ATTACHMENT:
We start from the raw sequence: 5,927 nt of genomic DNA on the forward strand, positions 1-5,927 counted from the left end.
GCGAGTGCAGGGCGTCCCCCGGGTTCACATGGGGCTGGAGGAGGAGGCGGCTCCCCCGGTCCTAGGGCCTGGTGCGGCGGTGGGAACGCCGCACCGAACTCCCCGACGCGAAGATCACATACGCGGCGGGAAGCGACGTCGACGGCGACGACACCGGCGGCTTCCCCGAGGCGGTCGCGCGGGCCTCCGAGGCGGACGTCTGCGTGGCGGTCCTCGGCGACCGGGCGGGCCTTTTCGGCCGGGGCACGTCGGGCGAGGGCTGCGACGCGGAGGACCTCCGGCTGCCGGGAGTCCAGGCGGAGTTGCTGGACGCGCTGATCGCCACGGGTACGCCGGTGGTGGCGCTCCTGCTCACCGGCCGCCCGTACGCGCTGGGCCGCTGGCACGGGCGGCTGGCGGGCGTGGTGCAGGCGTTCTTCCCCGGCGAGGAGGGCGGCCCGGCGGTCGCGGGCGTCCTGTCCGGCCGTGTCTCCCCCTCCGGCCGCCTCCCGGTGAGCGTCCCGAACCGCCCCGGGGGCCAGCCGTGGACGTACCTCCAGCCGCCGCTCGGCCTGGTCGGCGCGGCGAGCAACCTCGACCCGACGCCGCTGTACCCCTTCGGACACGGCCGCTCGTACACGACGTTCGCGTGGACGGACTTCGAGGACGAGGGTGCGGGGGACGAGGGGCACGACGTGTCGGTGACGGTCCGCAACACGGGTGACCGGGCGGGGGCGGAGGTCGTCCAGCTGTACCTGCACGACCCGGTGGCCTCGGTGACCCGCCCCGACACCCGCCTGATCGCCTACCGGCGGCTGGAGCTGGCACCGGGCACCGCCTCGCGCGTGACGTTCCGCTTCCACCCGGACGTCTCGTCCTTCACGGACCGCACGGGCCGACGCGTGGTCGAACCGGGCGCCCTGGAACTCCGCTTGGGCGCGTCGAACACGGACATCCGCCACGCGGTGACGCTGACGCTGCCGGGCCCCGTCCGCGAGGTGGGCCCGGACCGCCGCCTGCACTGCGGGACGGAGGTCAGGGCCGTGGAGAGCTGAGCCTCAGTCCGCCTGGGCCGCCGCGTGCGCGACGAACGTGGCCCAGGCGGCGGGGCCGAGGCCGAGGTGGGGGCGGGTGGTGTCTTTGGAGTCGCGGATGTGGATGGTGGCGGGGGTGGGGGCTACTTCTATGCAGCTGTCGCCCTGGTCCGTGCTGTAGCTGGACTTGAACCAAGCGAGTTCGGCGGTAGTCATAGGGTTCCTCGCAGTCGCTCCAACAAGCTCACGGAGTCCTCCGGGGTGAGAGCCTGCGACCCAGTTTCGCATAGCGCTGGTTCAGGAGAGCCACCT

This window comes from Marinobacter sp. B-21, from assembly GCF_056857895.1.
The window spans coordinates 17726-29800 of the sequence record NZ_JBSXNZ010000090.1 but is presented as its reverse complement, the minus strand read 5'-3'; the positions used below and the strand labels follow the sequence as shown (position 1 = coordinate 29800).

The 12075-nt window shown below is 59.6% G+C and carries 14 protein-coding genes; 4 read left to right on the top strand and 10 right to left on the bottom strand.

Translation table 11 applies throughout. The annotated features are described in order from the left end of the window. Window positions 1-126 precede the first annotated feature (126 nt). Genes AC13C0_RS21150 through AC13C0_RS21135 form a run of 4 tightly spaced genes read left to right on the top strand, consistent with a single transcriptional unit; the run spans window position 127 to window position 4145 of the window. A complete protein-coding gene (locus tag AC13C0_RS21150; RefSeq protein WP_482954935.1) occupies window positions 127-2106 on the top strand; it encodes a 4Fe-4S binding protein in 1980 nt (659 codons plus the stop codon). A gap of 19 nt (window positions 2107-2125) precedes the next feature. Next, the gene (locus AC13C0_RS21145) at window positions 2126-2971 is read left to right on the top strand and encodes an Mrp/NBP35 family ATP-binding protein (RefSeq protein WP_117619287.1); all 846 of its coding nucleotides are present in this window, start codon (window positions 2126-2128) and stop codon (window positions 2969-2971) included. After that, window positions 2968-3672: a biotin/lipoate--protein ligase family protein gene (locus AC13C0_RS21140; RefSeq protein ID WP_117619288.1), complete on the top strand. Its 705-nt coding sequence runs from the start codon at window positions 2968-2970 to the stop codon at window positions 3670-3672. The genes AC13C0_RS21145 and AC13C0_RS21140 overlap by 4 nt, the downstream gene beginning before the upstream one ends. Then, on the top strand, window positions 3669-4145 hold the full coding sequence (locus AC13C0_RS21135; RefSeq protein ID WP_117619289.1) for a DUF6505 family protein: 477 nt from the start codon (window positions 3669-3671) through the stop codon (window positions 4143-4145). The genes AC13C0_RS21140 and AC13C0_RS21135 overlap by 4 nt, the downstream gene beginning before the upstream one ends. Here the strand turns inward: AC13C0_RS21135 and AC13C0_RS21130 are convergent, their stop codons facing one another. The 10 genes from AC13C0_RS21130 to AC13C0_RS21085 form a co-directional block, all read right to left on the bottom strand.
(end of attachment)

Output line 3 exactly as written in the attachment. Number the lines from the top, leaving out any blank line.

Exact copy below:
This window comes from Marinobacter sp. B-21, from assembly GCF_056857895.1.